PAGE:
Enhanced thermionic-dominated photoresponse in graphene Schottky junctions
Vertical heterostructures of van der Waals materials enable new pathways to tune charge and energy transport characteristics in nanoscale systems. We propose that graphene Schottky junctions can host a special kind of photoresponse which is characterized by strongly coupled heat and charge flows that run vertically out of the graphene plane. This regime can be accessed when vertical energy transport mediated by thermionic emission of hot carriers overwhelms electron-lattice cooling as well as lateral diffusive energy transport. As such, the power pumped into the system is efficiently extracted across the entire graphene active area via thermionic emission of hot carriers into a semiconductor material. Experimental signatures of this regime include a large and tunable internal responsivity with a non-monotonic temperature dependence. In particular, peaks at electronic temperatures on the order of the Schottky potential and has a large upper limit ( when ). Our proposal opens up new approaches for engineering the photoresponse in optically-active graphene heterostructures.
Vertical heterostructures comprising layers of van der Waals (vdW) materials have recently emerged as a platform for designer electronic interfaces geimvdw (). Of special interest are heterostructures which feature tunable interlayer transport characteristics, as exemplified by g/X Schottky junctions gschottky2 (); gschottky1 (); gschottky3 (); gsolar (); gsolar2 (); britnellscience (); ws2heterostructures (); heterostructures (); britnellnanolett (); here ‘g’ denotes graphene, and X is a semiconductor material, such as Si, MoS or WSe. These junctions are characterized by Schottky barriers that span two orders of magnitude and exhibit in situ control through applied bias or by using gate potentials ws2heterostructures (); gschottky2 (); gschottky1 (); britnellscience (); schottkyreport (). The wide range of achievable across the g/X interface, combined with the unique graphene photoresponse mediated by long-lived hot carriers (elevated electronic temperatures, , different from those of the lattice, macdonald (); wong (); gabor (); song (); graham (); betz ()), make graphene Schottky junctions a prime target for accessing novel vertical energy transport regimes koppens ().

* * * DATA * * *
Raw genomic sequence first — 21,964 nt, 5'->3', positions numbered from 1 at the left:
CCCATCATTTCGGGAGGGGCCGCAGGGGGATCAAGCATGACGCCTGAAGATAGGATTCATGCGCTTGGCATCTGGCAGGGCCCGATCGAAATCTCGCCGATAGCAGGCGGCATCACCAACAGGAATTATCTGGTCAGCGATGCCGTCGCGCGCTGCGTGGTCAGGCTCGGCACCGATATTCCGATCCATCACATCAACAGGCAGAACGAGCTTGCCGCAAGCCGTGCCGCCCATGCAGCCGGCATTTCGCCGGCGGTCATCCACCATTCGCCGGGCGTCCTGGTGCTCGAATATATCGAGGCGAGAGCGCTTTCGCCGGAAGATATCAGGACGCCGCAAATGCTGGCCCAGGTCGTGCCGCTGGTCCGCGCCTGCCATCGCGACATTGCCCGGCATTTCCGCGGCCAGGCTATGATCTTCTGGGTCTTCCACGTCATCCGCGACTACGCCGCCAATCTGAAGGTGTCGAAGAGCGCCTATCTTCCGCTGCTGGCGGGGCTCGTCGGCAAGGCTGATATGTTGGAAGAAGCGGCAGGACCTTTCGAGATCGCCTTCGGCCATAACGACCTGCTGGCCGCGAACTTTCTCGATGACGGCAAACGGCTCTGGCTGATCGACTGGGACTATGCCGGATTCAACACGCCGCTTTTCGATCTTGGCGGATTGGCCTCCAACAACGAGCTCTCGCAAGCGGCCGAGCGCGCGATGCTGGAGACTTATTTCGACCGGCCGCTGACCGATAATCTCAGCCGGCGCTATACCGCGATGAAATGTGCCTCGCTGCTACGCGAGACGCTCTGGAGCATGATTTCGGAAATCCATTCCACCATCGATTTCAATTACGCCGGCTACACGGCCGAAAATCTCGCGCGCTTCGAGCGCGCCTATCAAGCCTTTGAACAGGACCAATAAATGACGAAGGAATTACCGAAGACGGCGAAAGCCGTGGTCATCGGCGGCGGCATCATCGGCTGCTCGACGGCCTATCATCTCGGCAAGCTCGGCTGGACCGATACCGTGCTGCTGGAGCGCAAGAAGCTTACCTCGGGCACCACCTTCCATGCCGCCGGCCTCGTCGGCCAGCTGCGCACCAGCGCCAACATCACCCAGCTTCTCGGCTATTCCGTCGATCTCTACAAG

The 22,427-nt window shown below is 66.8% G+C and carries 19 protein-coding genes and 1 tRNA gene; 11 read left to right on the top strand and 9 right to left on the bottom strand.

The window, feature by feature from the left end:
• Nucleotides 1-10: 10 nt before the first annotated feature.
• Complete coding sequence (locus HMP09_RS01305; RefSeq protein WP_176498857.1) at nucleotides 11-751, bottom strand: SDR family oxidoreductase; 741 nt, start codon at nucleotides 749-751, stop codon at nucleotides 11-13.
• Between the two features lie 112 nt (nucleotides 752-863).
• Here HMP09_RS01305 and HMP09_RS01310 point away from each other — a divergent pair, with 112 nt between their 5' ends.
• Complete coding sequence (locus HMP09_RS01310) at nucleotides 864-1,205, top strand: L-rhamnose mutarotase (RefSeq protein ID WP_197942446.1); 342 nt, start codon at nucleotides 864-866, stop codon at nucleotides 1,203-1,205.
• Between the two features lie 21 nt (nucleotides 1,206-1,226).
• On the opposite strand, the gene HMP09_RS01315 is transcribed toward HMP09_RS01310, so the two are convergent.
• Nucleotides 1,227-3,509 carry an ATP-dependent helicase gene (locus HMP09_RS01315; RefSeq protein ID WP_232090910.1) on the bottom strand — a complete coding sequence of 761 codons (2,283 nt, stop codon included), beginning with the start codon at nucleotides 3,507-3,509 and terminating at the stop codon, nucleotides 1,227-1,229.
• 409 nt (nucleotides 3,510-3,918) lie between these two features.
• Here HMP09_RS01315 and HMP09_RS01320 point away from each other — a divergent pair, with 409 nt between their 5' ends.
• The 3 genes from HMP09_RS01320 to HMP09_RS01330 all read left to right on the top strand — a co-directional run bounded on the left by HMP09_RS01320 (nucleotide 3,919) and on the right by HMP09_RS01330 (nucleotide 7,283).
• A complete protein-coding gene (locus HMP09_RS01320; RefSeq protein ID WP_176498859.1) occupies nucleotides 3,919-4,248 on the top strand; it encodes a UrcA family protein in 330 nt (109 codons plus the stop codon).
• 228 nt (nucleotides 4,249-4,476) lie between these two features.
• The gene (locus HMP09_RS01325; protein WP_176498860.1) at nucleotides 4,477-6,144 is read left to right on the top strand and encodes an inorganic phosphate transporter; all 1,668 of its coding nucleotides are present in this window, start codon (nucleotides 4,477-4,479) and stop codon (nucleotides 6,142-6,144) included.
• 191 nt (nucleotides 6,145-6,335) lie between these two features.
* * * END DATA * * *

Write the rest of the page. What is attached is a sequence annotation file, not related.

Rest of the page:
Here we show that specially designed graphene Schottky junctions can host an enhanced thermionic-dominated photoresponse driven by strongly coupled charge and energy currents. Such photoresponse proceeds, as illustrated in Fig. 1a, via the thermionic emission of graphene hot carriers with energy larger than the Schottky barrier. At steady state, an equal number of cold carriers are injected at the Fermi surface through an ohmic contact, giving a net flow of heat out of the graphene electronic system balancing the energy pumped into the system.
Strikingly, thermionic emission yields strong heat transport running vertically out of the hot electron system, which dominates over more conventional electronic cooling channels, e.g. electron-lattice cooling. Indeed, we find that can be significant in graphene (see Fig. 1c) when , dominating over acoustic and optical phonon cooling macdonald (); wong () in pristine graphene Schottky junctions; also overwhelms in-plane (lateral) diffusive energy transport. We find that the values of are competitive with disorder-assisted cooling song (); graham (); betz () in more dirty devices.